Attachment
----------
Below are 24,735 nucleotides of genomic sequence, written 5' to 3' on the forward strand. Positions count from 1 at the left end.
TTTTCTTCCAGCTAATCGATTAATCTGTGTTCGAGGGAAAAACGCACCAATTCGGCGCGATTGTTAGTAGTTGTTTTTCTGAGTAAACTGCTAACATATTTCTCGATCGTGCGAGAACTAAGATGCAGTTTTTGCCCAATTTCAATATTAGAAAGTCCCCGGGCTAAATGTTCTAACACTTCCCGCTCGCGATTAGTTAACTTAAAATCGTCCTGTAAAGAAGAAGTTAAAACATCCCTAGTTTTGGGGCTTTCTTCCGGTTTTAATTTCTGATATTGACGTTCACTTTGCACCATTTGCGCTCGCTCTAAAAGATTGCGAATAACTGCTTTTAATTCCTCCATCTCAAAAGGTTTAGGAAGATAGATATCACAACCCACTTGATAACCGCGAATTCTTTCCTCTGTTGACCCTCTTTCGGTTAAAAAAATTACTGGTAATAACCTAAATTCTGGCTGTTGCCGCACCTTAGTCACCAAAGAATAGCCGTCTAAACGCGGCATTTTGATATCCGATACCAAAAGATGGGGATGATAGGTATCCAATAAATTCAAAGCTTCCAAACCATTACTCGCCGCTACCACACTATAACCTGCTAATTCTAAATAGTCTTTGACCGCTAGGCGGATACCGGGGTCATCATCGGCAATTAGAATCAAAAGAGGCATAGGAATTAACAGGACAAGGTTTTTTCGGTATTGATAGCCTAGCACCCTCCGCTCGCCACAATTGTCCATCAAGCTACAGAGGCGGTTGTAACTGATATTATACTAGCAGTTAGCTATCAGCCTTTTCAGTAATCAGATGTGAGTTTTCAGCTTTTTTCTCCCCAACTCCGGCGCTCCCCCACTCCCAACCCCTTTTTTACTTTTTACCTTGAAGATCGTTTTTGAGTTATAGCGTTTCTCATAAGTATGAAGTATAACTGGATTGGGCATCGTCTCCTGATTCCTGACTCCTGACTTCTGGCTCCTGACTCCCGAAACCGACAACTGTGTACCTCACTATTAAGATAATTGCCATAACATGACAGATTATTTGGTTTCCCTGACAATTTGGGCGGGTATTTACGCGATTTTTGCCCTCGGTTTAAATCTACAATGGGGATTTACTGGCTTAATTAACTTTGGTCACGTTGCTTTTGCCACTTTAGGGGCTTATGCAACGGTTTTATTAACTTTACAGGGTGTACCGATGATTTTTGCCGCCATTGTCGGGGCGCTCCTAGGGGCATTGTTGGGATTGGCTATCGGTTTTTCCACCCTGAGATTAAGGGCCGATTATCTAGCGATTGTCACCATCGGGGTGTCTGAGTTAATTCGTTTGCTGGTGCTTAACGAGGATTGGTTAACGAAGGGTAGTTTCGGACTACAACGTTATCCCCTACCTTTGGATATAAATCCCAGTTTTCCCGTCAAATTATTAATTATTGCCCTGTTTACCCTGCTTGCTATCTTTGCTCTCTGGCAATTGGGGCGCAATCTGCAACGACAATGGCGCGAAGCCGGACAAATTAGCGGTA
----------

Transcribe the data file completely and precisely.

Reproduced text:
Below are 24,735 nucleotides of genomic sequence, written 5' to 3' on the forward strand. Positions count from 1 at the left end.
TTTTCTTCCAGCTAATCGATTAATCTGTGTTCGAGGGAAAAACGCACCAATTCGGCGCGATTGTTAGTAGTTGTTTTTCTGAGTAAACTGCTAACATATTTCTCGATCGTGCGAGAACTAAGATGCAGTTTTTGCCCAATTTCAATATTAGAAAGTCCCCGGGCTAAATGTTCTAACACTTCCCGCTCGCGATTAGTTAACTTAAAATCGTCCTGTAAAGAAGAAGTTAAAACATCCCTAGTTTTGGGGCTTTCTTCCGGTTTTAATTTCTGATATTGACGTTCACTTTGCACCATTTGCGCTCGCTCTAAAAGATTGCGAATAACTGCTTTTAATTCCTCCATCTCAAAAGGTTTAGGAAGATAGATATCACAACCCACTTGATAACCGCGAATTCTTTCCTCTGTTGACCCTCTTTCGGTTAAAAAAATTACTGGTAATAACCTAAATTCTGGCTGTTGCCGCACCTTAGTCACCAAAGAATAGCCGTCTAAACGCGGCATTTTGATATCCGATACCAAAAGATGGGGATGATAGGTATCCAATAAATTCAAAGCTTCCAAACCATTACTCGCCGCTACCACACTATAACCTGCTAATTCTAAATAGTCTTTGACCGCTAGGCGGATACCGGGGTCATCATCGGCAATTAGAATCAAAAGAGGCATAGGAATTAACAGGACAAGGTTTTTTCGGTATTGATAGCCTAGCACCCTCCGCTCGCCACAATTGTCCATCAAGCTACAGAGGCGGTTGTAACTGATATTATACTAGCAGTTAGCTATCAGCCTTTTCAGTAATCAGATGTGAGTTTTCAGCTTTTTTCTCCCCAACTCCGGCGCTCCCCCACTCCCAACCCCTTTTTTACTTTTTACCTTGAAGATCGTTTTTGAGTTATAGCGTTTCTCATAAGTATGAAGTATAACTGGATTGGGCATCGTCTCCTGATTCCTGACTCCTGACTTCTGGCTCCTGACTCCCGAAACCGACAACTGTGTACCTCACTATTAAGATAATTGCCATAACATGACAGATTATTTGGTTTCCCTGACAATTTGGGCGGGTATTTACGCGATTTTTGCCCTCGGTTTAAATCTACAATGGGGATTTACTGGCTTAATTAACTTTGGTCACGTTGCTTTTGCCACTTTAGGGGCTTATGCAACGGTTTTATTAACTTTACAGGGTGTACCGATGATTTTTGCCGCCATTGTCGGGGCGCTCCTAGGGGCATTGTTGGGATTGGCTATCGGTTTTTCCACCCTGAGATTAAGGGCCGATTATCTAGCGATTGTCACCATCGGGGTGTCTGAGTTAATTCGTTTGCTGGTGCTTAACGAGGATTGGTTAACGAAGGGTAGTTTCGGACTACAACGTTATCCCCTACCTTTGGATATAAATCCCAGTTTTCCCGTCAAATTATTAATTATTGCCCTGTTTACCCTGCTTGCTATCTTTGCTCTCTGGCAATTGGGGCGCAATCTGCAACGACAATGGCGCGAAGCCGGACAAATTAGCGGTA